When Louis Bourassa was a child, something terrifying happened to him on the family farm in Bromptonville, just north of Sherbrooke.
The year was 1973, and four-year-old Louis, wanting to help out, disobeyed the rules and rode a lawn-mower tractor to cut the grass. He slipped and fell and his right leg was cut off, below the knee.
“The impact was terrible — We had to move from the farm: It was too difficult for my dad,” recalled Bourassa, now 49 and a Montreal resident.
When he turned five, young Louis was fitted with his first artificial limb, paid by Quebec’s RAMQ Medicare agency. He did not realize it at the time, but the artificial limb provided was unsuitable for an active child.
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When he was nine, a Canadian armed forces veteran from War Amps of Canada contacted the family and offered additional help, so the child could grow and thrive, he said. The veteran was in charge of the children’s amputee program.
“Kids love to play, to run, to jump, and the War Amps provided me with a good artificial limb for a nine-year-old, and provided moral support,” he said from the organization’s offices on Cathcart downtown.
While he managed with the inferior equipment, the help he got injected energy and enthusiasm into his life.
“It meant a lot to me to be in a hockey team, a soccer team, to use a bike. Without the artificial limb I got, it would have been impossible. My new artificial limb was a life changer. I was using less energy every time I took a step. I could walk and run faster.
“I was able to play sports with my friends, to have my own circle.” Medicare offered some help with a basic prosthesis, but RAMQ will not pay for an additional component, he said.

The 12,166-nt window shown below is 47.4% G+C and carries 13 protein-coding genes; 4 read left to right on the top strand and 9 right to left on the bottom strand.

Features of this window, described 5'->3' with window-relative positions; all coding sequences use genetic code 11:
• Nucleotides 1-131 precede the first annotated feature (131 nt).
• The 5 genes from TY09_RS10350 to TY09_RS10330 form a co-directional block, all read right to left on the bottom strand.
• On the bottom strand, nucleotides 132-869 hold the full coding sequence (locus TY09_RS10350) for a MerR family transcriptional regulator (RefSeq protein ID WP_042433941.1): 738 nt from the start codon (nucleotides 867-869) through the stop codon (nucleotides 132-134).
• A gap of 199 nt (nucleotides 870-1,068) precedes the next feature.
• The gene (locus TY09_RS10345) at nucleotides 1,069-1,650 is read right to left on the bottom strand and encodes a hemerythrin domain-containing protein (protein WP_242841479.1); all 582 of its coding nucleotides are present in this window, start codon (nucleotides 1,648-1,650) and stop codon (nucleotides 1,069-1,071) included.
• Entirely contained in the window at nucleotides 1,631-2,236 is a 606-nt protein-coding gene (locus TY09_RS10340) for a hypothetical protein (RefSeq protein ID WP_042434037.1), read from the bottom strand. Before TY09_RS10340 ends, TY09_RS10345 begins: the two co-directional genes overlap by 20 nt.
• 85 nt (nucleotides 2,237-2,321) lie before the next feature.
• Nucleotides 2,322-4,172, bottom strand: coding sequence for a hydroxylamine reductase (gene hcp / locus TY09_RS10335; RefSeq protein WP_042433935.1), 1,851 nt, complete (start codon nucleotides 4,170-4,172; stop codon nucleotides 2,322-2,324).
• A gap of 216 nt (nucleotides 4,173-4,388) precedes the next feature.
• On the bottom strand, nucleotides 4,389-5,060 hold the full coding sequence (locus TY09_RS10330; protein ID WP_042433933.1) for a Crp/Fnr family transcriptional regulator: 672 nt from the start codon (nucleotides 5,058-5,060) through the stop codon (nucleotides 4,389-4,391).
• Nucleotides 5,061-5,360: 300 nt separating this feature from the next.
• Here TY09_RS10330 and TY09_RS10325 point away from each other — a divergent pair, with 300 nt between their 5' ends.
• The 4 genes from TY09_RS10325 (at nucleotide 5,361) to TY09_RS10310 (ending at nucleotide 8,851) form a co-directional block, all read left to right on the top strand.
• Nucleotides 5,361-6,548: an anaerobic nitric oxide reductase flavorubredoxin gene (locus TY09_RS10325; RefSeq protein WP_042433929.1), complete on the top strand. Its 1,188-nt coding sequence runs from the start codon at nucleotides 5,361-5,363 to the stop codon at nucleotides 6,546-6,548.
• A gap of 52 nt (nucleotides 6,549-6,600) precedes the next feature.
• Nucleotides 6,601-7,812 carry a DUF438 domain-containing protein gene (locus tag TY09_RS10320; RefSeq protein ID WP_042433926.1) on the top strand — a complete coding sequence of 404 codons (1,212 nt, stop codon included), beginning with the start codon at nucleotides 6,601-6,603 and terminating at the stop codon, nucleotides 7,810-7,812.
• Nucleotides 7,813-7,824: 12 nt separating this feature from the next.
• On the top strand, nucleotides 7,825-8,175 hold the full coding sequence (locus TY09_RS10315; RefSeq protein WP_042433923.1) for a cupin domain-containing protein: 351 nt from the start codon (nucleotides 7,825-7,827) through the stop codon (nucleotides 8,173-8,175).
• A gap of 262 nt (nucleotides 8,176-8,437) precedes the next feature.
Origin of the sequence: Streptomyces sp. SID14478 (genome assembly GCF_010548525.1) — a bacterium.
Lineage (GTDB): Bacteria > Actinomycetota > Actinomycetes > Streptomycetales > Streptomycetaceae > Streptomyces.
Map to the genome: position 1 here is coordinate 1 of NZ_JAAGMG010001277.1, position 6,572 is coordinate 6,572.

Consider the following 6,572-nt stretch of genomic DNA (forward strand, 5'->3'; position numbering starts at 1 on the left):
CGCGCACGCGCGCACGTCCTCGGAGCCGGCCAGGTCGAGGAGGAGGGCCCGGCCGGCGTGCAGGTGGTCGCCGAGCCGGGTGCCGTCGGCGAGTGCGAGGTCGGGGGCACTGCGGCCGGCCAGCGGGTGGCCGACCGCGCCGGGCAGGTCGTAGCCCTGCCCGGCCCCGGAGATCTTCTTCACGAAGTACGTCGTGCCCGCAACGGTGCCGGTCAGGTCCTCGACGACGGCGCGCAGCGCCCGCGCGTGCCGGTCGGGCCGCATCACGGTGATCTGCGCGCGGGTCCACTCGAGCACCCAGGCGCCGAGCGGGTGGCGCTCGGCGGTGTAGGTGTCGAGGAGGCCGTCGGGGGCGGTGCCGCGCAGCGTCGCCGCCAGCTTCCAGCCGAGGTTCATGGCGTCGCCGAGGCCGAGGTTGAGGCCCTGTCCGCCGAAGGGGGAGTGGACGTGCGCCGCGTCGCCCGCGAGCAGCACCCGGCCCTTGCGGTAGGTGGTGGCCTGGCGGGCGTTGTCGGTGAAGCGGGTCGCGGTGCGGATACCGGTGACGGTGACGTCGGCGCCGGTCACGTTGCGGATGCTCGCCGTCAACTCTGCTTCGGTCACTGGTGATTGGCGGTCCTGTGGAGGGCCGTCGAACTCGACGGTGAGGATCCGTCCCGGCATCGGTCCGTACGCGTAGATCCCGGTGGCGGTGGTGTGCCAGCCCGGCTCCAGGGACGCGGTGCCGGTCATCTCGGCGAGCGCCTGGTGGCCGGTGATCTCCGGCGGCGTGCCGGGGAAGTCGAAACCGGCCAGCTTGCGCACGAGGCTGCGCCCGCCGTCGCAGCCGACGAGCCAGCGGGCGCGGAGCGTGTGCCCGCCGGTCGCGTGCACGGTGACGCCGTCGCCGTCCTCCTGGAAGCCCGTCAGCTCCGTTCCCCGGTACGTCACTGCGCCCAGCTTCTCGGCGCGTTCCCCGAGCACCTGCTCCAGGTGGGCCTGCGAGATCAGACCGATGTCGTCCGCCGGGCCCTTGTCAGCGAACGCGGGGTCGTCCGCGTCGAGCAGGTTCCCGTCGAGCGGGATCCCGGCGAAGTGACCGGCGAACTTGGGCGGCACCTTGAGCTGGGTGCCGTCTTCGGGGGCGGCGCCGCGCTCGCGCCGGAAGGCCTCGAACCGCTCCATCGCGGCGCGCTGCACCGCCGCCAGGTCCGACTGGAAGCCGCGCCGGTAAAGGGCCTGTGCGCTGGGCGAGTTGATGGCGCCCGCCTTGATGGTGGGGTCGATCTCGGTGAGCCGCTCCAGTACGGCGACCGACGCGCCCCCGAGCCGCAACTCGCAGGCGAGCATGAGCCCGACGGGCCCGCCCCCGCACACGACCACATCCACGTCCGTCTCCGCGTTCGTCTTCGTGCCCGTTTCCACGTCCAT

“The War Amps paid for the entire limb when I was nine, and growing, and they paid for replacements until I was 18!”
He estimates the value of the help he received back then at “roughly $60,000” in dollars that had greater value than today.
“At that time artificial limbs for kids were really rare. Finding the proper components and shape was really difficult, and when something is rare it’s expensive. At that time most of the components for the foot or ankle were made for adult sizes.”
Although civilian amputees were assisted since after World War II, in 1975, the association created the Child Amputee Program (CHAMP).
Every province has varying programs for amputees — from those who do not cover the cost of artificial limbs to those who cover the basic ones.
Quebec covers the basic artificial limbs, but not prostheses for sports, taking a shower, playing music, or artistic painting. In Montreal and Laval, some 250 amputees are receiving moral and/or financial support, Bourassa says. Most of the funds across Canada, or $92 million in 2017, were spent on the Children’s Amputee Program, compared to almost $3 million for adult amputees.
Donations come from a variety of sources, mainly for the key tags mailed to most motorists in Canada. They amounted to $31.1 million in 2017 of total revenue of $37 million.
That program started in 1946 to provide employment for returning amputee veterans of the Second World War.
Canadians are encouraged to include a charitable bequest in their wills to continue the legacy of helping amputees. They totaled $5.3 million in 2017.
All amputees who want to receive assistance are asked to contact the Montreal offices.
The Child Amputee Program is at 1-800-250-3030, and the adult amputee program is at 1-877-622-2472